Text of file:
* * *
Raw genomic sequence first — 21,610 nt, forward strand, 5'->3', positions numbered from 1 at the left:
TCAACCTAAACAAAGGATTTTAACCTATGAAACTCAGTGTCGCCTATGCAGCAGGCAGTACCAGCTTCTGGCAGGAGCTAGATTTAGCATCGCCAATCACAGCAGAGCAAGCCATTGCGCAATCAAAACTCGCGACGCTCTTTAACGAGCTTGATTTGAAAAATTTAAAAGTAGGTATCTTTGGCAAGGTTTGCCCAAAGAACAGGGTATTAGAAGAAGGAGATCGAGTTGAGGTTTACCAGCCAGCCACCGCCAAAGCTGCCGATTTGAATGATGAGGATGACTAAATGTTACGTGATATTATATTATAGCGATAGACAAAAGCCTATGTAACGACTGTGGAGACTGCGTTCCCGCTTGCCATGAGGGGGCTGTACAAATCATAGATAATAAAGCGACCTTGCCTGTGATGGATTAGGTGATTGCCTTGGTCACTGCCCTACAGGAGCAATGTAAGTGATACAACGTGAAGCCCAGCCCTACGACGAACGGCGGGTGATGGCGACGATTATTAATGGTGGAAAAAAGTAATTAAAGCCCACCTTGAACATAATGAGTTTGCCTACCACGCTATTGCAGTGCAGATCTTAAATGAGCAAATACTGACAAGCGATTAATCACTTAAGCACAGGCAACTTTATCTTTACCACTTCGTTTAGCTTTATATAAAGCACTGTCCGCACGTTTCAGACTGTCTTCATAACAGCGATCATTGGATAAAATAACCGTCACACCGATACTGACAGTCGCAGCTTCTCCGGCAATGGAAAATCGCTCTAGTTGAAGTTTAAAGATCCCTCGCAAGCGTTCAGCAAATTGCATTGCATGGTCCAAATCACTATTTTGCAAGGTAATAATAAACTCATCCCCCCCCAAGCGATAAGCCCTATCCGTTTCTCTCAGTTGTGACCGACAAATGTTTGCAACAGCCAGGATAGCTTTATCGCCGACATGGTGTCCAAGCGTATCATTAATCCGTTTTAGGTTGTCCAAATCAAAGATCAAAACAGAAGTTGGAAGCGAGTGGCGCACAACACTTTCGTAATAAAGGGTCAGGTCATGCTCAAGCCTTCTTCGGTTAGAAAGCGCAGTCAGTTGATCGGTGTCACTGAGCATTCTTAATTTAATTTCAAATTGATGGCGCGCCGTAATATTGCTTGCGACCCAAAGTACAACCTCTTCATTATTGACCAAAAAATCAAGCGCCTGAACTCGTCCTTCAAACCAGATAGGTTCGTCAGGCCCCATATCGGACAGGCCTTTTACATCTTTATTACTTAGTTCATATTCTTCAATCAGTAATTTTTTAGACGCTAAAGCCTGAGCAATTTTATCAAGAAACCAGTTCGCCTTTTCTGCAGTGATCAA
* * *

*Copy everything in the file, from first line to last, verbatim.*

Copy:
Raw genomic sequence first — 21,610 nt, forward strand, 5'->3', positions numbered from 1 at the left:
TCAACCTAAACAAAGGATTTTAACCTATGAAACTCAGTGTCGCCTATGCAGCAGGCAGTACCAGCTTCTGGCAGGAGCTAGATTTAGCATCGCCAATCACAGCAGAGCAAGCCATTGCGCAATCAAAACTCGCGACGCTCTTTAACGAGCTTGATTTGAAAAATTTAAAAGTAGGTATCTTTGGCAAGGTTTGCCCAAAGAACAGGGTATTAGAAGAAGGAGATCGAGTTGAGGTTTACCAGCCAGCCACCGCCAAAGCTGCCGATTTGAATGATGAGGATGACTAAATGTTACGTGATATTATATTATAGCGATAGACAAAAGCCTATGTAACGACTGTGGAGACTGCGTTCCCGCTTGCCATGAGGGGGCTGTACAAATCATAGATAATAAAGCGACCTTGCCTGTGATGGATTAGGTGATTGCCTTGGTCACTGCCCTACAGGAGCAATGTAAGTGATACAACGTGAAGCCCAGCCCTACGACGAACGGCGGGTGATGGCGACGATTATTAATGGTGGAAAAAAGTAATTAAAGCCCACCTTGAACATAATGAGTTTGCCTACCACGCTATTGCAGTGCAGATCTTAAATGAGCAAATACTGACAAGCGATTAATCACTTAAGCACAGGCAACTTTATCTTTACCACTTCGTTTAGCTTTATATAAAGCACTGTCCGCACGTTTCAGACTGTCTTCATAACAGCGATCATTGGATAAAATAACCGTCACACCGATACTGACAGTCGCAGCTTCTCCGGCAATGGAAAATCGCTCTAGTTGAAGTTTAAAGATCCCTCGCAAGCGTTCAGCAAATTGCATTGCATGGTCCAAATCACTATTTTGCAAGGTAATAATAAACTCATCCCCCCCCAAGCGATAAGCCCTATCCGTTTCTCTCAGTTGTGACCGACAAATGTTTGCAACAGCCAGGATAGCTTTATCGCCGACATGGTGTCCAAGCGTATCATTAATCCGTTTTAGGTTGTCCAAATCAAAGATCAAAACAGAAGTTGGAAGCGAGTGGCGCACAACACTTTCGTAATAAAGGGTCAGGTCATGCTCAAGCCTTCTTCGGTTAGAAAGCGCAGTCAGTTGATCGGTGTCACTGAGCATTCTTAATTTAATTTCAAATTGATGGCGCGCCGTAATATTGCTTGCGACCCAAAGTACAACCTCTTCATTATTGACCAAAAAATCAAGCGCCTGAACTCGTCCTTCAAACCAGATAGGTTCGTCAGGCCCCATATCGGACAGGCCTTTTACATCTTTATTACTTAGTTCATATTCTTCAATCAGTAATTTTTTAGACGCTAAAGCCTGAGCAATTTTATCAAGAAACCAGTTCGCCTTTTCTGCAGTGATCAA